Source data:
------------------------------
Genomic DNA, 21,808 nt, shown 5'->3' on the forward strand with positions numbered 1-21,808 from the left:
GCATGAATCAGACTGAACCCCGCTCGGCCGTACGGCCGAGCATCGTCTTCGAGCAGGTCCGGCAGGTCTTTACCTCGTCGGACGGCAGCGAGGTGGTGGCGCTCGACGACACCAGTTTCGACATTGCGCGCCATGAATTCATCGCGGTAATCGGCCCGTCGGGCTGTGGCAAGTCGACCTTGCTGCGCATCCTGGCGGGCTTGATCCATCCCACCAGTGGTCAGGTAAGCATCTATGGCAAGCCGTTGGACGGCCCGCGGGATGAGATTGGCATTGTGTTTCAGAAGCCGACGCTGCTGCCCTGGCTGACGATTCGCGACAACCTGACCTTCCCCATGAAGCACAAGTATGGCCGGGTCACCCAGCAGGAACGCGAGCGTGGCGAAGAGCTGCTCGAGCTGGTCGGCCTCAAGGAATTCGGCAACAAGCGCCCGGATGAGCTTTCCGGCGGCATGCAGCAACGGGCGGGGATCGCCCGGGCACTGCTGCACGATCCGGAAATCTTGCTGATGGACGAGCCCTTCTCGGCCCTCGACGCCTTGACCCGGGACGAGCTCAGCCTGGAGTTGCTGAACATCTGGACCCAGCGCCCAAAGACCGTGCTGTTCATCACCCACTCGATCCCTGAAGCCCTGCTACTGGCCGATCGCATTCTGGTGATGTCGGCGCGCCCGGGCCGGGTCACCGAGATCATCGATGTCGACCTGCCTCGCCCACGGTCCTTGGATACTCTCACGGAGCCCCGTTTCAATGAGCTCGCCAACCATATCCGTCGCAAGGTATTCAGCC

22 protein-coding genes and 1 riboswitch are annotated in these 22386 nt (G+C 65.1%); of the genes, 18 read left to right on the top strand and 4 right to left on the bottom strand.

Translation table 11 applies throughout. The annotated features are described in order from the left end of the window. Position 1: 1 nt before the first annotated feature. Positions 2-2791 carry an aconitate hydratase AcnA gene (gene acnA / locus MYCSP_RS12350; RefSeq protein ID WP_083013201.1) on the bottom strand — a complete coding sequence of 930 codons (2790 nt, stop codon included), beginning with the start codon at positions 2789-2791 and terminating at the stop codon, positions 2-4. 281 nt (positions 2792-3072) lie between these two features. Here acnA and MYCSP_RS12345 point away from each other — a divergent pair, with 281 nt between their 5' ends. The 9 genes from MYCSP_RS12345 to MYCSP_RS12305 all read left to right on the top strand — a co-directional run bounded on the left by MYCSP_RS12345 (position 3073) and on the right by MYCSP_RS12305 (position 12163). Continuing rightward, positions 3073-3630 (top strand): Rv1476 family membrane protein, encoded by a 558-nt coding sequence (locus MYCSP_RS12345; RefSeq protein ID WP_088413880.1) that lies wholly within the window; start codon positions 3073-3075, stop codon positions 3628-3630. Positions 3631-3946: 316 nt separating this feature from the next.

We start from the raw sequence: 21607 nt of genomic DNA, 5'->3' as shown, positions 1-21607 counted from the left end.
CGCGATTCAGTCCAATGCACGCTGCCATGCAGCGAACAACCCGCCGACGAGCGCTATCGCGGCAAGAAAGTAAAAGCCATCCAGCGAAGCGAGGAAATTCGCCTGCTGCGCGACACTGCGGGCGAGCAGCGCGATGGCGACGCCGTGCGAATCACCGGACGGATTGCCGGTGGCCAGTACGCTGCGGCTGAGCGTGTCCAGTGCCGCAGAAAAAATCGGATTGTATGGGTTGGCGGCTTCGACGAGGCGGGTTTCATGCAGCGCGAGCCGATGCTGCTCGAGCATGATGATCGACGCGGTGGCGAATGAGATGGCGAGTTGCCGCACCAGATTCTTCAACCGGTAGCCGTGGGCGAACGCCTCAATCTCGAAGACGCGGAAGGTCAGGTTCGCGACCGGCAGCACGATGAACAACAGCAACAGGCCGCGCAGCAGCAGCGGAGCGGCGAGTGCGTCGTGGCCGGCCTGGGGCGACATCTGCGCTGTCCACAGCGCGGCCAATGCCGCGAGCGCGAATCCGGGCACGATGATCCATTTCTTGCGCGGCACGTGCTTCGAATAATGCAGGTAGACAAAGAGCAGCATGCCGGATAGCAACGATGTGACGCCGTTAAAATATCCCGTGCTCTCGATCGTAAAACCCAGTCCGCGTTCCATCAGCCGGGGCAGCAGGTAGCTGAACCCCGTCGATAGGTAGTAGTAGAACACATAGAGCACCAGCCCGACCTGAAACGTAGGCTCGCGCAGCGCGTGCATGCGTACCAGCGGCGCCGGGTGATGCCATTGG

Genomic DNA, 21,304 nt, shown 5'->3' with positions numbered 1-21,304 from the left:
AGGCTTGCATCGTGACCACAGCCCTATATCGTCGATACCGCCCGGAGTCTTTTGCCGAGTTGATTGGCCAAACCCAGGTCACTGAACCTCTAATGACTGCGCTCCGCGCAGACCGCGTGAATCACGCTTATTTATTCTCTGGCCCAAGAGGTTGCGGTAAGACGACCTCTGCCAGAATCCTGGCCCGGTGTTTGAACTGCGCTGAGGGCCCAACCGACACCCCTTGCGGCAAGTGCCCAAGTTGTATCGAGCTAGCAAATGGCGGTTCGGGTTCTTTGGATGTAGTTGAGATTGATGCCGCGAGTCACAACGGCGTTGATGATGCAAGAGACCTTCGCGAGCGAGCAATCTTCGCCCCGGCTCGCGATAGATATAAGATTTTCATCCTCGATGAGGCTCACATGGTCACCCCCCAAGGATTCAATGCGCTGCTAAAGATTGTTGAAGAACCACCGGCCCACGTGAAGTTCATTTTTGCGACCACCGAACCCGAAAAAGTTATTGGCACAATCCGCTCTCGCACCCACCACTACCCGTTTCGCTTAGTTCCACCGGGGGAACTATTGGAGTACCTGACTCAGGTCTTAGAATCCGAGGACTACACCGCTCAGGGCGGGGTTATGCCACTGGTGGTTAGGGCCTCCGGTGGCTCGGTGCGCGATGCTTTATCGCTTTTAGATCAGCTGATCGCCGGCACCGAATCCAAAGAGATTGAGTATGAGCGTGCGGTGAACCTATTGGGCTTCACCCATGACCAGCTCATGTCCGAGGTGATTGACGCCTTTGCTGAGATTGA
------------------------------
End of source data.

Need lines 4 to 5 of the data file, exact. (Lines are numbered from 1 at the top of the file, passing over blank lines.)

Translation table 11 applies throughout. The annotated features are described in order from the left end of the window. Position 1: 1 nt before the first annotated feature. Positions 2-2791 carry an aconitate hydratase AcnA gene (gene acnA / locus MYCSP_RS12350; RefSeq protein ID WP_083013201.1) on the bottom strand — a complete coding sequence of 930 codons (2790 nt, stop codon included), beginning with the start codon at positions 2789-2791 and terminating at the stop codon, positions 2-4. 281 nt (positions 2792-3072) lie between these two features. Here acnA and MYCSP_RS12345 point away from each other — a divergent pair, with 281 nt between their 5' ends. The 9 genes from MYCSP_RS12345 to MYCSP_RS12305 all read left to right on the top strand — a co-directional run bounded on the left by MYCSP_RS12345 (position 3073) and on the right by MYCSP_RS12305 (position 12163). Continuing rightward, positions 3073-3630 (top strand): Rv1476 family membrane protein, encoded by a 558-nt coding sequence (locus MYCSP_RS12345; RefSeq protein ID WP_088413880.1) that lies wholly within the window; start codon positions 3073-3075, stop codon positions 3628-3630. Positions 3631-3946: 316 nt separating this feature from the next.

We start from the raw sequence: 21607 nt of genomic DNA, 5'->3' as shown, positions 1-21607 counted from the left end.